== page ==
area with large equipment to conduct geological surveys for
feasibility studies. When villagers raised concerns about flooding
and displacement, they said that their commune council and
provincial representatives replied that there would be "no impacts"
and that the communities would benefit from cheaper electricity.
NGO contacts report similar communication issues at other proposed
dam sites in the Northeast and Southwest regions of the country.

16. (SBU) Information exchange is also lacking between the various
levels of government. For example, the Sambor district governor
boasted that he had more information about the proposed Sambor dam
than the Kratie provincial MIME representative. The Chinese
engineers conducting the feasibility study for the site approached
him directly to ensure security for their equipment, bypassing the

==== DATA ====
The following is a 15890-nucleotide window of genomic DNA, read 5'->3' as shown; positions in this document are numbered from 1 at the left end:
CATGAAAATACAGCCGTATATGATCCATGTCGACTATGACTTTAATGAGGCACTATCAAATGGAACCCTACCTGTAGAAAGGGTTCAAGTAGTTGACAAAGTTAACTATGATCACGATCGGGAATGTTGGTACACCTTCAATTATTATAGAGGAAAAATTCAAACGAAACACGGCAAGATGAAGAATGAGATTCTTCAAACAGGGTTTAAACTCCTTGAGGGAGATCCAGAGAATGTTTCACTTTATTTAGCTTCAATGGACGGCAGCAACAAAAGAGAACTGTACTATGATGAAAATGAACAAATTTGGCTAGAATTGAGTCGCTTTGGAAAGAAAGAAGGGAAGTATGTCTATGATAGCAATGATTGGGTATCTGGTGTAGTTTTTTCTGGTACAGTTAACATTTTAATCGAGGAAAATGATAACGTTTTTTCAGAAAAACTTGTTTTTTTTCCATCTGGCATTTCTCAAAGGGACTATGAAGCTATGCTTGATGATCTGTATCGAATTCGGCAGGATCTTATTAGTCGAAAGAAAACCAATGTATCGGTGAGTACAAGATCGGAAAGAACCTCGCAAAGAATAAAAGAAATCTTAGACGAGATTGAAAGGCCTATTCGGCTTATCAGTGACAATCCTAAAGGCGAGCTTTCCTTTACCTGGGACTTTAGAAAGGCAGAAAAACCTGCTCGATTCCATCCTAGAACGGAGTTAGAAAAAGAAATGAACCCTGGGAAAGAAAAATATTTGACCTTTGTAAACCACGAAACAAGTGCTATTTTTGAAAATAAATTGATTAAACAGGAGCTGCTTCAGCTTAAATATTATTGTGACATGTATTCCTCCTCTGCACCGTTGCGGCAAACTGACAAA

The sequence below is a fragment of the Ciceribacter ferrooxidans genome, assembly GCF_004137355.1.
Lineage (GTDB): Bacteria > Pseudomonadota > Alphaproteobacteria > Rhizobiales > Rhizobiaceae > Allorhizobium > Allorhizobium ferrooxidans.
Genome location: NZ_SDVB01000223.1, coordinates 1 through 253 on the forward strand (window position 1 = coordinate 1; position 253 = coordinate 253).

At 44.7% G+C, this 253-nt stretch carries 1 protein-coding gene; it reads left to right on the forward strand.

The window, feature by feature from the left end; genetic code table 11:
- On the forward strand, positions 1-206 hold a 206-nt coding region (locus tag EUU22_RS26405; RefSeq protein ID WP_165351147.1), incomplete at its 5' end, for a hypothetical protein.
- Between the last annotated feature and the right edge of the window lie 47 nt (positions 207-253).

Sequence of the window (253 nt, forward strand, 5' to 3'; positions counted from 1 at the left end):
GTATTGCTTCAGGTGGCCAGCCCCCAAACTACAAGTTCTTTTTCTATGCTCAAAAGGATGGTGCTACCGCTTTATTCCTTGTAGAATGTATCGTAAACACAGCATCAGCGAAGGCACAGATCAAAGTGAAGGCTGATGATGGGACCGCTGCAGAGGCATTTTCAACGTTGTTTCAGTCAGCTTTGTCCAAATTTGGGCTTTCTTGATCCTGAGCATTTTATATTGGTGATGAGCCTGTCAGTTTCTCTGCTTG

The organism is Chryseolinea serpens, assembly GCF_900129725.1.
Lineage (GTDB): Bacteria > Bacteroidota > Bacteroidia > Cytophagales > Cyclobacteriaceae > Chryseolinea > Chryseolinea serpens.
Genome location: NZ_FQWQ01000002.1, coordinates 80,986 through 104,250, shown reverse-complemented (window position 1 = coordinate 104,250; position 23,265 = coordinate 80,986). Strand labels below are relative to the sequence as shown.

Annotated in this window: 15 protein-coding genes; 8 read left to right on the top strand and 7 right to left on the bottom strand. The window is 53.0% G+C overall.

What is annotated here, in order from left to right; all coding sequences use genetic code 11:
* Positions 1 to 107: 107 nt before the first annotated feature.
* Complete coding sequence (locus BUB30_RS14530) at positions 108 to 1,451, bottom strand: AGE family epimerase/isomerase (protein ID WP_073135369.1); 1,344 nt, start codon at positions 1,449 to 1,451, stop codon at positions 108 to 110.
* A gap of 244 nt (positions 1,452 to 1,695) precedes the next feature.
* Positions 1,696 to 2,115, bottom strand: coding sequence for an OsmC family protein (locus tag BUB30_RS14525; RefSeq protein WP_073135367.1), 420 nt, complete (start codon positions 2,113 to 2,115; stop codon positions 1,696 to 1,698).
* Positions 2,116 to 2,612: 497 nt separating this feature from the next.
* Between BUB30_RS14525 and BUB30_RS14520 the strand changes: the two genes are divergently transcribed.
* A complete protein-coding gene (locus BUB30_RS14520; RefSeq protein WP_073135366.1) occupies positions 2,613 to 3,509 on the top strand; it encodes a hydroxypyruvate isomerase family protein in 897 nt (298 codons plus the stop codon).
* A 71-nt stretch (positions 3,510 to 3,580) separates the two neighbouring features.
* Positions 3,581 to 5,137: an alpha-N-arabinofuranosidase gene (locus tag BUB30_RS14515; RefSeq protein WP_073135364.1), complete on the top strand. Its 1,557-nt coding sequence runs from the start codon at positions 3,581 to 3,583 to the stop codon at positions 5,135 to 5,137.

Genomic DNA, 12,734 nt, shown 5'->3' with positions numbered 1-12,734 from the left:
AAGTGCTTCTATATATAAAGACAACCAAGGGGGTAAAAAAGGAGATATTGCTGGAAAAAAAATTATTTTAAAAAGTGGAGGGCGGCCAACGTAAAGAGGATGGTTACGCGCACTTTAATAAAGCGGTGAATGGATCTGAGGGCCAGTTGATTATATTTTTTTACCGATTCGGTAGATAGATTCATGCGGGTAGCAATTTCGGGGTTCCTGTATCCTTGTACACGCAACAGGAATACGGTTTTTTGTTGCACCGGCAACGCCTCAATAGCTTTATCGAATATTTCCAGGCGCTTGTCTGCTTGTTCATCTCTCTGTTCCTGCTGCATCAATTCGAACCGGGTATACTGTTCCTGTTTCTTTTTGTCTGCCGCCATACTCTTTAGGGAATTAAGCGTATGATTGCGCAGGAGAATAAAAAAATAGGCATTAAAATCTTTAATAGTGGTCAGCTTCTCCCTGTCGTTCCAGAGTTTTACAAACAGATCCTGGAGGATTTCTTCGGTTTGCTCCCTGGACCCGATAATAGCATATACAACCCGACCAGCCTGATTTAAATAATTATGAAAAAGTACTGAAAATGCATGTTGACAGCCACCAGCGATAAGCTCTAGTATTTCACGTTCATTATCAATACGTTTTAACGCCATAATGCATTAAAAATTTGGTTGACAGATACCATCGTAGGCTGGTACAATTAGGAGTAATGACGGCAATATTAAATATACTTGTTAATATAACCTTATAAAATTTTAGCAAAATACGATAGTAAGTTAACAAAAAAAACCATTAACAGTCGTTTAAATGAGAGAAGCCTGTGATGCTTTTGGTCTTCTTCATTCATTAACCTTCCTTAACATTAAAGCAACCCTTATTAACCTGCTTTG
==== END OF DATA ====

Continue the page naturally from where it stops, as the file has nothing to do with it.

provincial MIME office completely.

17. (U) In another example, the Ministry of Tourism in Kratie is
seeking to capitalize on the province's wildlife and forests by
joining the "Mekong Discovery Trail", an eco-tourism corridor that
the World Tourism Organization is developing from central Cambodia
north through Laos. At the same time, MIME is pursuing the
construction of Southeast Asia's largest dam at Sambor, which would
derail all plans for eco-tourism in the area.

MISCONCEPTIONS ABOUT MITIGATION TECHNOLOGY
------------------------------------------

18. (SBU) Both MIME and Ministry of Environment (MOE) officials are
aware of the potential impacts of extensive hydropower development
around the country, including the threat to Cambodia's high-volume
fisheries (Reftel). They remain confident though that mitigation
techniques such as fish ladders and shorter run-of-the-river dams
will compensate for any threats to fisheries. Dr. Eric Baran, a

PHNOM PENH 00001003 004 OF 004